There was a mild flurry about a year ago around the release of Evening’s Empire, by Craig Koslofsky. Like the 2005 book by Roger Ekirch, At Day’s Close: Night in Times Past, Koslofsky’s book examines pre-electric lighting patterns of behaviour at night, including sleep patterns. The BBC has a nice article on the two here. Both Koslofsky and Ekirch assert that until the 19th century, humans typically slept in two blocks of about 4 hours each, and scientists confirm this natural tendency.
Last year, between December and March, I had the luck to test this theory, and once again, it seems I will be sleeping old school, in blocks of time. Unfortunately, these blocks of time are often 2 hours and not 4 hours, as the scientists and historians claim we need. User testing of one shows me that 2 hour sleep blocks (or 4 hours followed by 2 hours) are inadequate and I may be near-hallucinatory by March, just as I was last year.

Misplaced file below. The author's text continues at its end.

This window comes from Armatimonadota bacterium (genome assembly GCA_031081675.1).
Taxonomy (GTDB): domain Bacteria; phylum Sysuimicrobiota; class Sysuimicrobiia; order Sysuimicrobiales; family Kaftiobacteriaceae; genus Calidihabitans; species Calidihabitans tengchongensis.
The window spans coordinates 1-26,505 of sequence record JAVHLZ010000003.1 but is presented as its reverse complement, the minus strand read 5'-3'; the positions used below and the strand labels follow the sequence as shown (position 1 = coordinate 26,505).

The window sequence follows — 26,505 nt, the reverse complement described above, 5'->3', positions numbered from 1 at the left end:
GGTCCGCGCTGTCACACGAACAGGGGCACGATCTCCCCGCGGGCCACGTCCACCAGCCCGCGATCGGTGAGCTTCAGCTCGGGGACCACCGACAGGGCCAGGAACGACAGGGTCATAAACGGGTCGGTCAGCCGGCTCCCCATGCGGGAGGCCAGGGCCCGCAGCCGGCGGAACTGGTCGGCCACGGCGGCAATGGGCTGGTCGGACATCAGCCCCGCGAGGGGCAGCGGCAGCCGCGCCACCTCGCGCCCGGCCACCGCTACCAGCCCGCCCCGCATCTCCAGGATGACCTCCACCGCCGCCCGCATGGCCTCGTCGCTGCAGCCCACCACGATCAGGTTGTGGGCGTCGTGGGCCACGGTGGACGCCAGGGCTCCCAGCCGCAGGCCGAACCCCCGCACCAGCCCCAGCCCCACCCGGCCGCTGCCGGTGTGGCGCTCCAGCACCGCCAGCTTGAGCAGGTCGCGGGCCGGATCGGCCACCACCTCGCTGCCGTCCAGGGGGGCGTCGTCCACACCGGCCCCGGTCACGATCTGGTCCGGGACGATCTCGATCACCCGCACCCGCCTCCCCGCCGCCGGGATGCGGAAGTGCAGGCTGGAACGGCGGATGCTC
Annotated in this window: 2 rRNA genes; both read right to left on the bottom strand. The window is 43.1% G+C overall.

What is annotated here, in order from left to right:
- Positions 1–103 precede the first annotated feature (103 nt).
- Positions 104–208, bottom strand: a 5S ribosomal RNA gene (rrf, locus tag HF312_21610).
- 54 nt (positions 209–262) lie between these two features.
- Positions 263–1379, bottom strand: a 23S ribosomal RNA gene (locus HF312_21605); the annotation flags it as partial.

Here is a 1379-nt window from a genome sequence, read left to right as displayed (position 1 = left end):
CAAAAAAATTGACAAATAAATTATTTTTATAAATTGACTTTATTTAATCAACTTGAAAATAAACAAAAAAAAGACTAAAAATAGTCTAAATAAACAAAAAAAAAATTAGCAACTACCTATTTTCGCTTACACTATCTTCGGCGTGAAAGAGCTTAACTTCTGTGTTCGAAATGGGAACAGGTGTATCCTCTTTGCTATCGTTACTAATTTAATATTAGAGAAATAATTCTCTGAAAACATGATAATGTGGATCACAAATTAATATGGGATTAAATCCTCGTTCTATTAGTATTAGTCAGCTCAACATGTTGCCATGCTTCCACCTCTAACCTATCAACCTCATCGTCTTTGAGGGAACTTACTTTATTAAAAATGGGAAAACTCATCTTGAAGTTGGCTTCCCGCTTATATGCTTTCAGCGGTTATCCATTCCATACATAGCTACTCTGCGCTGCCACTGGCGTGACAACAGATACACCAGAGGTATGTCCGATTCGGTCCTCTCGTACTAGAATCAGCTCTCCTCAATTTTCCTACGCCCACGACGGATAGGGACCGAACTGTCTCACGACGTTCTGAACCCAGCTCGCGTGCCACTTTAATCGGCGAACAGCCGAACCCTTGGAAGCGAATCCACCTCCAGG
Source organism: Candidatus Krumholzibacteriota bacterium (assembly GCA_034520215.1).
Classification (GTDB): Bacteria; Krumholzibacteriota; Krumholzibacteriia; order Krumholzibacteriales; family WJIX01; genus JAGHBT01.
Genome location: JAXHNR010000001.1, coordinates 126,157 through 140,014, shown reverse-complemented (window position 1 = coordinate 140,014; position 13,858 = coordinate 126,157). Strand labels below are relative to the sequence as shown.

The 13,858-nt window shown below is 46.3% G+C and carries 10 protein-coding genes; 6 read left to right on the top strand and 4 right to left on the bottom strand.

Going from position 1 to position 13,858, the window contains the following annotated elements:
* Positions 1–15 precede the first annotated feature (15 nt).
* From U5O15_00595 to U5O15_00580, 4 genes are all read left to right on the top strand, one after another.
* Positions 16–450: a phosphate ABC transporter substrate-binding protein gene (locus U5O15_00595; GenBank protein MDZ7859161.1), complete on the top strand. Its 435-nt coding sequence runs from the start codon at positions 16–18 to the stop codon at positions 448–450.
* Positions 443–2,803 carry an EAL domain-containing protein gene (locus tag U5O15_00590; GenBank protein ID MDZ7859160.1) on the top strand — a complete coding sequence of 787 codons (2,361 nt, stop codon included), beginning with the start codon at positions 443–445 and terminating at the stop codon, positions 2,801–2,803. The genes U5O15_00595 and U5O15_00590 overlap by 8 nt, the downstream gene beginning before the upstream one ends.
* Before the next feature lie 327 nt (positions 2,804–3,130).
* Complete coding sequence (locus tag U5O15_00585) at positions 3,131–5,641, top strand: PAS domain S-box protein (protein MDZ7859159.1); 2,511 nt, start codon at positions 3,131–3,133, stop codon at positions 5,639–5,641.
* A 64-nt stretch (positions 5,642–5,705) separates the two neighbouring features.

When doing living history, its always better not to skimp on resources.